Skip to main content
CNN EditionWorld
The Web     
Powered by
powered by Yahoo!

The hunt for Mullah Omar

From Mike Boettcher

Mullah Mohammed Omar
Mullah Mohammed Omar

Story Tools

more video VIDEO
CNN's Mike Boettcher reports on the difficulties facing U.S. troops and their allies in finding Taliban leader Mullah Omar (March 12)
premium content
Paula Zahn
•  Watch "American Morning" on CNN U.S. from 7 to 10 a.m. ET for the weeklong series.
•  Wednesday: The hunt for Mullah Omar

KABUL, Afghanistan (CNN) -- Since a U.S-led coalition booted the Taliban and its leaders from power in Afghanistan in December 2001 for refusing to hand over Osama bin Laden after September 11, the Taliban supreme leader, Mullah Mohammed Omar, has vanished.

Omar's appearance remains a mystery to many, and that presents a challenge to those on his trail, according to Afghan President Hamid Karzai.

"If I come across him tomorrow in the streets of Kabul or Kandahar or Herat or Mazar in Afghanistan, I would not recognize him," Karzai said on CNN's "Late Edition" this month. "How would you arrest someone that you don't know how he looks?"

Only a few photos of Omar have surfaced, but it is known that he lost an eye after being wounded in battle.

Photographer Khalid Hadi, who has photographed Omar, says few people know what he looks like. Omar, who was a rural Islamic cleric, became a leader of a group of students that took over Afghanistan in the early 1990s and established a hard-line Islamic fundamentalist regime that gave shelter to bin Laden and his al Qaeda terrorist network.

"When he was a leader, at that time in his office, it was not allowed a camera, a video camera, or other stuff," Hadi said.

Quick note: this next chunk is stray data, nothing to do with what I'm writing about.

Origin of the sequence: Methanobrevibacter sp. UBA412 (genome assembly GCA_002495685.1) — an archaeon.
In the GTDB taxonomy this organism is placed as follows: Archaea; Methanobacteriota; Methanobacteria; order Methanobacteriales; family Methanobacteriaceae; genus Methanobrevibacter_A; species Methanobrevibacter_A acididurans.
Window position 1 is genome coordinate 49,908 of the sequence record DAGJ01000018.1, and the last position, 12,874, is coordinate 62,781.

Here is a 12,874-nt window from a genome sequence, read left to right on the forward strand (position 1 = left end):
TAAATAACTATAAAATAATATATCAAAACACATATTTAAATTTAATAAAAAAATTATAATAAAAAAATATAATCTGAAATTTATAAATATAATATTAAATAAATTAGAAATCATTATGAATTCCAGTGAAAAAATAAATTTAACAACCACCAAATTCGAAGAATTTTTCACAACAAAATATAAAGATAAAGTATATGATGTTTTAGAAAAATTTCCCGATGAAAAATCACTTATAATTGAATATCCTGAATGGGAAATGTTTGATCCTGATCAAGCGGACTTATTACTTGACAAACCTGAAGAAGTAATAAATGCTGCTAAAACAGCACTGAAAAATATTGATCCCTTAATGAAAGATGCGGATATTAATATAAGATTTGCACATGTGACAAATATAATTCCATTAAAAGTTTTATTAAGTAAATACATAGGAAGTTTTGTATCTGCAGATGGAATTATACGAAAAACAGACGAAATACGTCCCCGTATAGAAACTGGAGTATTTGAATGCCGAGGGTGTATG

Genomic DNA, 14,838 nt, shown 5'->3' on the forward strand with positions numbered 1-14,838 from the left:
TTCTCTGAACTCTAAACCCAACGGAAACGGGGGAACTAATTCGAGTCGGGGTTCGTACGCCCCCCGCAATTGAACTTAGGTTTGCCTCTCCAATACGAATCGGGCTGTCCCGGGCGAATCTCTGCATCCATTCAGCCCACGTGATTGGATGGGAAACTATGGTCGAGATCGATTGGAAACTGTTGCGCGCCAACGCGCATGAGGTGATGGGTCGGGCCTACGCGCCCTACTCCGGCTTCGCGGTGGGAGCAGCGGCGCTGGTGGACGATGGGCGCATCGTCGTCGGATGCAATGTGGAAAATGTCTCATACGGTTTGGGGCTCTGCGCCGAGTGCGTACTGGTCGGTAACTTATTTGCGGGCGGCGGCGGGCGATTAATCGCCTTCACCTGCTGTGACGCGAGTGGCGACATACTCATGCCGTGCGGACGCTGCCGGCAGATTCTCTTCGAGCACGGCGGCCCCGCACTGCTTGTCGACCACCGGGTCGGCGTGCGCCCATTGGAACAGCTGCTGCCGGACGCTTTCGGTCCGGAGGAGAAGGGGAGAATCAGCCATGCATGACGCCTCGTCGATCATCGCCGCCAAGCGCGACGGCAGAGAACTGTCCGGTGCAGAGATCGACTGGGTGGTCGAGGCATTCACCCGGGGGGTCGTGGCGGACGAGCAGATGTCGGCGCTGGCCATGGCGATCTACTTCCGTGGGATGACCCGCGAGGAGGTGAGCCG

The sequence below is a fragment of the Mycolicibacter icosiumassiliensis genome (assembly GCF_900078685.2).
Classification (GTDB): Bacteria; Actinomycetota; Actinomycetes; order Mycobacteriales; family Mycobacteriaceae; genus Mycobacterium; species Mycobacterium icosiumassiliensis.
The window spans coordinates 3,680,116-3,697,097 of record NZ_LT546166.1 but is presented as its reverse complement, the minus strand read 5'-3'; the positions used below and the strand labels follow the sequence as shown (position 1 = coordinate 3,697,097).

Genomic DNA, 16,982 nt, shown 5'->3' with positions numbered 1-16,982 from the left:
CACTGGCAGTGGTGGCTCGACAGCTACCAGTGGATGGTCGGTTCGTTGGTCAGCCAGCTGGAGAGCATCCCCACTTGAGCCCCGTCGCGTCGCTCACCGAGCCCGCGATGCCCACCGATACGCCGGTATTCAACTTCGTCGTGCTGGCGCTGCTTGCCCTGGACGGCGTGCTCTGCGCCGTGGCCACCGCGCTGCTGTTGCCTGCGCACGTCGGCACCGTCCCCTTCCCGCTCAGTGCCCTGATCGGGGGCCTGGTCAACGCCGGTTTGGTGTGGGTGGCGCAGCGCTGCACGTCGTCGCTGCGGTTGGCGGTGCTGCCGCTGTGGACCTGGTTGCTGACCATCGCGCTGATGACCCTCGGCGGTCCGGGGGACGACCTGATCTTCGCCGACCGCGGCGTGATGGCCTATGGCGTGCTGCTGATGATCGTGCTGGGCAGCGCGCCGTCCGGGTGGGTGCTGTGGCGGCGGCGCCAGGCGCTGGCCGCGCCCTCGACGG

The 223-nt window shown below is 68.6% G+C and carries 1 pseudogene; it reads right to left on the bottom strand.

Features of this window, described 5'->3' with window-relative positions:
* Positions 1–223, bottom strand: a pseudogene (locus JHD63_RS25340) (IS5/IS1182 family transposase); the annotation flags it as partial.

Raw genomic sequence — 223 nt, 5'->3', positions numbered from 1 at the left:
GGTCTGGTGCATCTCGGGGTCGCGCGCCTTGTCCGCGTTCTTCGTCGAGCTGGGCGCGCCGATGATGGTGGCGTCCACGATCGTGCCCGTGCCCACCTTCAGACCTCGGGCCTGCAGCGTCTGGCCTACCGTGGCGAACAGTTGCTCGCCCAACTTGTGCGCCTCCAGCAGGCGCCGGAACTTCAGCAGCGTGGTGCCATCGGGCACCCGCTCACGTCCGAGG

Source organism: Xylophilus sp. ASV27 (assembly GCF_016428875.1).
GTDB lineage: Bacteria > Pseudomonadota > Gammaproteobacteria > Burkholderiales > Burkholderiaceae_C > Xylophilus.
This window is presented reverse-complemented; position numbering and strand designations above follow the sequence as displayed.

There are persistent reports from coalition intelligence sources that he is in western Afghanistan, particularly in the Kandahar region, once a stronghold of the Taliban, and nearby provinces.

The United States initially thought it might have cornered Omar when it launched an attack that hit a wedding party near his extended family's home in Uruzgan Province in July. The Pentagon acknowledged that more than 30 people were killed in the attack, most of them women and children. Pentagon officials expressed regret for the incident, but said the intended targets were hostile forces operating in the area.

The hunt for Omar has focused recently on the areas around Uruzgan, Kandahar and Helmand, according to coalition intelligence sources.

"It's really difficult for me to say in certain terms as to where he could be," Karzai said. "Probably in Afghanistan, probably on the borders between Afghanistan and Pakistan or, God knows, on some other borders."

A picture obtained by Hadi and printed in Vanity Fair earlier this year is said to be the most recent of Mullah Omar. There was also a letter, with a signature said to match Mullah Omar's.

"They write in the letter," Hadi said, "'I am still alive and my mission. Maybe we will come back.'"

Story Tools
Subscribe to Time for $1.99 cover
Top Stories
Iran poll to go to run-off
Top Stories
CNN/Money: Security alert issued for 40 million credit cards

International Edition
CNN TV CNN International Headline News Transcripts Advertise With Us About Us
   The Web     
Powered by
© 2005 Cable News Network LP, LLLP.
A Time Warner Company. All Rights Reserved.
Terms under which this service is provided to you.
Read our privacy guidelines. Contact us.
external link
All external sites will open in a new browser. does not endorse external sites.
 Premium content icon Denotes premium content.
Add RSS headlines.